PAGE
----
It was a volatile trading session for both crude oil and its products

Recap: It was a volatile trading session for both crude oil and its products, as prices continued to be rocked by an array of news which include tensions between Iran and the U.S; trade wars between China and the U.S; boosts in output by OPEC and its allies, declines in Venezuelan output, rising global demand, and today, anticipation of the API and EIA U.S. inventory reports.

Once again, prices hopped on board the proverbial rollercoaster ride, making their ascent early in the session. Despite today’s strength, oil prices were unable to break above Monday’s highs. September WTI peaked the session at $69.05 a barrel, for a gain of 1.7%, while September Brent rose to $74.00 a barrel, marking a gain of 1.2%. After breaking above unchanged, prices never looked back, but did trim gains prior to the settlement period. September WTI settled at $68.52 a barrel, up 63 cents, or 0.93%, while September Brent tacked on 38 cents, or 0.52%, to settle at $73.44 a barrel.  

Products also had a wild ride on Tuesday, first gaining on the outage of a 55,000 barrels per day FCC unit at Philadelphia Energy Solutions refinery, only to do an about face upon reports that it was coming back on line. August RBOB rose as much as 1.55%, to a high of $2.1239 before paring gains for a settlement at $2.0956 up 0.2% while August heating oil rose as much as 1.57%, to a high of $2.1514 a gallon before trimming gains for a settlement at $2.1326.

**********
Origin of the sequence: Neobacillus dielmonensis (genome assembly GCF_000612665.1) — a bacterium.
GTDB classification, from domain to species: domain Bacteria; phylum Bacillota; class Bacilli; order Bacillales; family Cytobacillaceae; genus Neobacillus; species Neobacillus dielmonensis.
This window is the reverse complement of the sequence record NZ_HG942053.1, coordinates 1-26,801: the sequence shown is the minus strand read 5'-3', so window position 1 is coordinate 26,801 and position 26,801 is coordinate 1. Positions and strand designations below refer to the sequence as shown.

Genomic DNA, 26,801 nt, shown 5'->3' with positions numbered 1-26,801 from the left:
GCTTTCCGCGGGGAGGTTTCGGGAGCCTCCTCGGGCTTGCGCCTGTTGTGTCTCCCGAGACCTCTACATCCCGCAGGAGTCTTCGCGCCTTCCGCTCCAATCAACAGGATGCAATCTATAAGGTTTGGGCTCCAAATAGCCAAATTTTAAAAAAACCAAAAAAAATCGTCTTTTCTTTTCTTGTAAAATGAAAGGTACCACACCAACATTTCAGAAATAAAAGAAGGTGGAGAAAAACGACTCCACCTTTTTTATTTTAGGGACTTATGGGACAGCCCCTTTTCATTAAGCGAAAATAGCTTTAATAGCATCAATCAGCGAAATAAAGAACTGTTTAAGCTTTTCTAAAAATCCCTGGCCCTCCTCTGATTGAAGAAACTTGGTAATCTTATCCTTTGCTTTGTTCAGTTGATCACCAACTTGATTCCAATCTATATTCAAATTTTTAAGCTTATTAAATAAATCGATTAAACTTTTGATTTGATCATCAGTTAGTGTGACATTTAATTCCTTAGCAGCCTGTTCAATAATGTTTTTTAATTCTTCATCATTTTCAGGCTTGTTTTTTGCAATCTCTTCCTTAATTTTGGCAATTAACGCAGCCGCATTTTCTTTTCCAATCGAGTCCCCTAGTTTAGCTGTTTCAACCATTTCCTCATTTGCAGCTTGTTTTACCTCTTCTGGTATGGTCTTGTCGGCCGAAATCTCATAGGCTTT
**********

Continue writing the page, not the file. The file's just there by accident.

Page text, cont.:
Fundamental News: Iran’s Foreign Ministry said Iran will react with equal countermeasures if the US tries to block its oil exports.  Meanwhile, Iran’s armed forces chief said US threats would draw an unimaginable and regrettable reaction.  Armed Forces Chief of Staff, Major General Mohammad Bagheri, said Iran wants peace but will defend its interests in the Gulf.  Supreme Leader Ayatollah Ali Khamenei on Saturday supported President Hassan Rouhani’s suggestion that Iran might block Gulf oil exports if its own exports are stopped.

US President Donald Trump kept open the possibility of negotiating an agreement to denuclearize Iran, two days after his warning that Iran risked dire consequences “the likes of which few throughout history have suffered before” if it made threats against the US. 

Bloomberg reported that crude oil stocks held in Cushing, Oklahoma fell by 900,000 barrels in the week ending July 20th to 24 million barrels. 

According to Bloomberg, US waterborne crude imports fell by 312,300 bpd to 4.92 million bpd in the week ending July 20th.  Shipments to the Gulf and West Coasts increased by 437,900 bpd and 83,600 bpd, respectively.  Imports to the East Coast fell by 833,800 bpd. 

A 24 hour strike at Total’s British North Sea oil and gas platforms Alwyn, Elgin and Dunbar ended as planned on Tuesday morning.  However the platforms will take 12 to 24 hours to resume full production.  Britain’s largest labor union, Unite, has scheduled further 24 hour stoppages on August 6th and August 20th and 12-hour strikes will occur on July 30th and August 13th if it is unable to reach an agreement with Total. 

Shell’s Knarr field, which shut its production during a rig workers’ strike that lasted ten days earlier this month, resumed operations.  The field produced about 23,000 bpd before the strike, mostly oil, with some natural gas liquids and gas. 

Genscape reported that North Dakota crude-by-rail loadings increased to 248,000 bpd in the week ending July 13th.  It is the highest level in more than a year.  Crude production growth is expected to continue in North Dakota, forecast to average 1.251 million bpd by the end of 2018, with steeper growth in 2019 expected to increase production flows to 1.355 million bpd by the end of the year. 


Early Market Call – as of 8:45 AM EDT

WTI – Sep $68.63, up 11 cents

RBOB – Aug $2.1111, up 1.54 cents

HO – Aug $2.1452, up 1.30 cents

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